It’s been almost a week since UNLV wrapped up its preseason exhibition trip to the Bahamas, and while the games were mostly played in the dark—no online streaming was allowed by the coaching staff, and only one local reporter (Mark Anderson of the Review-Journal) was present—there were still some noteworthy developments.
Keeping in mind that we’re being comically over-reliant on box scores here, let’s run through the good and the bad of the Bahamas trip:
What went right
Sophomore swingman Kris Clyburn had surgery to repair his meniscus early in the summer, and though his rehab timetable had him set to return before the Bahamas, Marvin Menzies didn’t sound so optimistic when talking to the media in the days leading up to the trip.
So it was a relief when the box scores came back and it turned out Clyburn logged the second-most playing time of any Rebel, appearing in all three games and averaging 28.2 minutes per contest. The 6-foot-6 guard/forward is projected to be a starter on the perimeter in 2016-17, so it was also good to see him post 16.7 points and 9.7 rebounds per game, both second on the squad. But the fact that he was healthy enough to play big minutes was the best news to come from the trip.
Jones goes big
Senior grad transfer Christian Jones only measures 6-foot-7, but due to the Rebels’ roster composition it’s looking increasingly likely that he’ll have to play extensively at center and power forward this season. Though he’s a capable defender, his rebounding rate last year (11.0 percent) was worrisome and may indicate that he’s not suited to be an anchor in the middle.
In the Bahamas, however, Jones flourished as the lone big man on the floor. Nominal starting power forward Dwayne Morgan didn’t play due to a hip injury, and freshman center Cheickna Dembele had to sit due to eligibility issues, so Jones was left to cover the interior mostly by himself. He responded by posting three double-doubles and leading the team with 13.0 rebounds per game. Without putting too much stock in the numbers, Jones’ performance at least showed that he’s willing to take on the challenge of being an undersized center in and undersized frontcourt and accept the responsibility that comes with it.
Poyser pours it on
Jalen Poyser showed intermittent flashes of his natural scoring ability last year as a freshman, but he was inconsistent enough that relying on him to be the centerpiece of the offense in 2016-17 is a bit of a risk. The 6-foot-4 guard definitely calmed some of those concerns in the Bahamas, however, as he led the Rebels with 18.3 points per game.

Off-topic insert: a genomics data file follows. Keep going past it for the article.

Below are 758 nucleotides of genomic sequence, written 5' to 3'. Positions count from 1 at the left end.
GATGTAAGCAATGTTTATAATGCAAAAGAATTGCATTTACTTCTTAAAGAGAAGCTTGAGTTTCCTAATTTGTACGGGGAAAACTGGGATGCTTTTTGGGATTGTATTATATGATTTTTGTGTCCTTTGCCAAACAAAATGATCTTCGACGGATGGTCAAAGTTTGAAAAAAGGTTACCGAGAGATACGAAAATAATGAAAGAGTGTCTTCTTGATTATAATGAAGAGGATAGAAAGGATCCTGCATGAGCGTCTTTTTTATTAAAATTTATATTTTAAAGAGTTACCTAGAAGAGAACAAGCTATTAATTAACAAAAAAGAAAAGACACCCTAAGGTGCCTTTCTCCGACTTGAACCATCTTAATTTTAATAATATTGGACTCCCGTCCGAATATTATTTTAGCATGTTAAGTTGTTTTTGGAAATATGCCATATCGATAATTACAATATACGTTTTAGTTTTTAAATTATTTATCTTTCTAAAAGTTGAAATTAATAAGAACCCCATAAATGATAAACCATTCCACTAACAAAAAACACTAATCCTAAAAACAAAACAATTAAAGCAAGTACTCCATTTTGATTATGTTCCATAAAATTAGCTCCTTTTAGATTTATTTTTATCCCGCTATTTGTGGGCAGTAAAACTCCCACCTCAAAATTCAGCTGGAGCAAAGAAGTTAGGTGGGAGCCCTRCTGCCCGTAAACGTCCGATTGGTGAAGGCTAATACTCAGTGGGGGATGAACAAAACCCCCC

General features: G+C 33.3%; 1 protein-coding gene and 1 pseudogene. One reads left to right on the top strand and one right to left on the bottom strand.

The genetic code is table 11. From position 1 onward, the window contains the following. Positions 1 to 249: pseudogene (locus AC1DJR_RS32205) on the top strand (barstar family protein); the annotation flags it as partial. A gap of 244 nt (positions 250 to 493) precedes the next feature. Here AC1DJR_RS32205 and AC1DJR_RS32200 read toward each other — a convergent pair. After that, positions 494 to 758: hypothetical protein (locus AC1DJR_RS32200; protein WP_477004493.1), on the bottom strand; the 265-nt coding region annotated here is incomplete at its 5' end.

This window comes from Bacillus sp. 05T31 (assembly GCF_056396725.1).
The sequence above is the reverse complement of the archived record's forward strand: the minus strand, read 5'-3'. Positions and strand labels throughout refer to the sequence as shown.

Points are probably going to be hard to come by for UNLV next year, so it’s important that Poyser brings that kind of production to the team every night. Consistency will be the metric by which Poyser will be judged, so scoring in double figures in every game in the Bahamas was a good sign. He also did it efficiently, shooting 63.6 percent (21-of-33) from the floor while making seven of his 14 3-point attempts.
Menzies said before the trip that evaluating the point guard position was going to be one of his priorities, so while he was probably perturbed by the team’s turnover problems (24.0 per game, at least 20 in every contest), the play of true freshman Zion Morgan was a pleasant surprise.
The 6-foot-2 Chicago product got a lot of run, logging 18.5 minutes per game (sixth-most on the team), and while he didn’t score much (5.0 points), he led the Rebels with 3.3 assists while posting an encouraging assist-to-turnover ratio of 2-to-1 (10 assists, five giveaways). It’s too early to crown Morgan as the No. 2 point guard just yet, but it appears he’s making his case to be the top backup.
What went wrong
Poyser (4.7 per game) and Clyburn (3.3) were the biggest conspirators in UNLV’s turnover epidemic, but it’s only a minor concern at this point. The sophomores were the main ball-handlers and playmakers, so some turnovers are to be expected. Also, the increased pace of the games (due to the use of a 24-second shot clock) and the up-and-down, exhibition-y style of play contributed to the sloppiness. A preseason’s worth of hard coaching should help the Rebels clean this up.
Dwayne Morgan is set to play a big role this season, so it’s not ideal that he sat out the trip due to a hip injury. But the third-year forward now qualifies as a cagey veteran (by today’s college standards, anyway), and he should be able to get back up to speed fairly quickly once he’s back on the court.
The more concerning absence was that of freshman center Cheickna Dembele, who was held out due to eligibility issues. It sounds precautionary at this point—Anthony Bennett was similarly held out of UNLV’s preseason exhibition trip to Canada in 2012 and was still able to play the whole regular season—but it’s a situation worth monitoring. The 6-foot-11 Dembele is the team’s lone rim protector and the centerpiece of the 2016 recruiting class, so the sooner he gains eligibility, the better.